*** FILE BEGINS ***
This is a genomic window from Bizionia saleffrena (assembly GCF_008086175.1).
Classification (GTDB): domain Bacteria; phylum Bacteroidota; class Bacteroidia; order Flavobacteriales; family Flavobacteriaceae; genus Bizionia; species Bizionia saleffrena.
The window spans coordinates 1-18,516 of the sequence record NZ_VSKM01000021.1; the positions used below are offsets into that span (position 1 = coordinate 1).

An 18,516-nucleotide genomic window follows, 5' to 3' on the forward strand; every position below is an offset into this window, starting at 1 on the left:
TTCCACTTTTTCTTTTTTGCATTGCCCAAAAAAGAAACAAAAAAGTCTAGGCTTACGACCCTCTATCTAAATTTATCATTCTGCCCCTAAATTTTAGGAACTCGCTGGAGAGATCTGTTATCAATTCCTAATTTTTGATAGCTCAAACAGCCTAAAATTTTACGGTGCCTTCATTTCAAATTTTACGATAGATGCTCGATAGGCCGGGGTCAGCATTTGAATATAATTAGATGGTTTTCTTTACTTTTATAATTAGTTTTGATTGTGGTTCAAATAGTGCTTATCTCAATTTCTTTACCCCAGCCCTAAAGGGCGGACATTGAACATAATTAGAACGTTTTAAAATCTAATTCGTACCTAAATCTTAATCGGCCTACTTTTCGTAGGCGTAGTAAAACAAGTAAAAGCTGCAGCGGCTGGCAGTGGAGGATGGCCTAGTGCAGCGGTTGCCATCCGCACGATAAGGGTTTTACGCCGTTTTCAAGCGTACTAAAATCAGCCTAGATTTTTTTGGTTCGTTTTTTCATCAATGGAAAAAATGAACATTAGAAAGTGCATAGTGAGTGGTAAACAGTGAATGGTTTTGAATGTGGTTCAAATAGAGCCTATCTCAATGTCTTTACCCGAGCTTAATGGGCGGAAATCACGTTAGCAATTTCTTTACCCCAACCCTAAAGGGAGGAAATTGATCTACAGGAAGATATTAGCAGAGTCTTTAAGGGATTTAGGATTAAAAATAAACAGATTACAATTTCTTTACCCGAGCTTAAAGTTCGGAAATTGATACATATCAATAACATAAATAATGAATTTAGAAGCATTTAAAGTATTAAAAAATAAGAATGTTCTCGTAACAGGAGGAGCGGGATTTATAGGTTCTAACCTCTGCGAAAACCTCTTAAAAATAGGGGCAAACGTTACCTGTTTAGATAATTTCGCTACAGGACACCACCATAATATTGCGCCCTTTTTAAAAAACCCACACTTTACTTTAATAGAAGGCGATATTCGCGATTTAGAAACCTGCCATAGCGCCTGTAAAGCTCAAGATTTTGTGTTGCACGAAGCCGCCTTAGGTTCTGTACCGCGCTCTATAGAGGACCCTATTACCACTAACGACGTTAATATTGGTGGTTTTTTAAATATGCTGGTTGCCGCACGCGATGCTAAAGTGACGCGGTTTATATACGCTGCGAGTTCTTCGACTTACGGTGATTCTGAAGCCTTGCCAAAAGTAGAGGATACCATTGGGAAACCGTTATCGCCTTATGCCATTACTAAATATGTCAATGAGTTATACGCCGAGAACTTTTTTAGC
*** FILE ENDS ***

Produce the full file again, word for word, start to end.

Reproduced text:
This is a genomic window from Bizionia saleffrena (assembly GCF_008086175.1).
Classification (GTDB): domain Bacteria; phylum Bacteroidota; class Bacteroidia; order Flavobacteriales; family Flavobacteriaceae; genus Bizionia; species Bizionia saleffrena.
The window spans coordinates 1-18,516 of the sequence record NZ_VSKM01000021.1; the positions used below are offsets into that span (position 1 = coordinate 1).

An 18,516-nucleotide genomic window follows, 5' to 3' on the forward strand; every position below is an offset into this window, starting at 1 on the left:
TTCCACTTTTTCTTTTTTGCATTGCCCAAAAAAGAAACAAAAAAGTCTAGGCTTACGACCCTCTATCTAAATTTATCATTCTGCCCCTAAATTTTAGGAACTCGCTGGAGAGATCTGTTATCAATTCCTAATTTTTGATAGCTCAAACAGCCTAAAATTTTACGGTGCCTTCATTTCAAATTTTACGATAGATGCTCGATAGGCCGGGGTCAGCATTTGAATATAATTAGATGGTTTTCTTTACTTTTATAATTAGTTTTGATTGTGGTTCAAATAGTGCTTATCTCAATTTCTTTACCCCAGCCCTAAAGGGCGGACATTGAACATAATTAGAACGTTTTAAAATCTAATTCGTACCTAAATCTTAATCGGCCTACTTTTCGTAGGCGTAGTAAAACAAGTAAAAGCTGCAGCGGCTGGCAGTGGAGGATGGCCTAGTGCAGCGGTTGCCATCCGCACGATAAGGGTTTTACGCCGTTTTCAAGCGTACTAAAATCAGCCTAGATTTTTTTGGTTCGTTTTTTCATCAATGGAAAAAATGAACATTAGAAAGTGCATAGTGAGTGGTAAACAGTGAATGGTTTTGAATGTGGTTCAAATAGAGCCTATCTCAATGTCTTTACCCGAGCTTAATGGGCGGAAATCACGTTAGCAATTTCTTTACCCCAACCCTAAAGGGAGGAAATTGATCTACAGGAAGATATTAGCAGAGTCTTTAAGGGATTTAGGATTAAAAATAAACAGATTACAATTTCTTTACCCGAGCTTAAAGTTCGGAAATTGATACATATCAATAACATAAATAATGAATTTAGAAGCATTTAAAGTATTAAAAAATAAGAATGTTCTCGTAACAGGAGGAGCGGGATTTATAGGTTCTAACCTCTGCGAAAACCTCTTAAAAATAGGGGCAAACGTTACCTGTTTAGATAATTTCGCTACAGGACACCACCATAATATTGCGCCCTTTTTAAAAAACCCACACTTTACTTTAATAGAAGGCGATATTCGCGATTTAGAAACCTGCCATAGCGCCTGTAAAGCTCAAGATTTTGTGTTGCACGAAGCCGCCTTAGGTTCTGTACCGCGCTCTATAGAGGACCCTATTACCACTAACGACGTTAATATTGGTGGTTTTTTAAATATGCTGGTTGCCGCACGCGATGCTAAAGTGACGCGGTTTATATACGCTGCGAGTTCTTCGACTTACGGTGATTCTGAAGCCTTGCCAAAAGTAGAGGATACCATTGGGAAACCGTTATCGCCTTATGCCATTACTAAATATGTCAATGAGTTATACGCCGAGAACTTTTTTAGC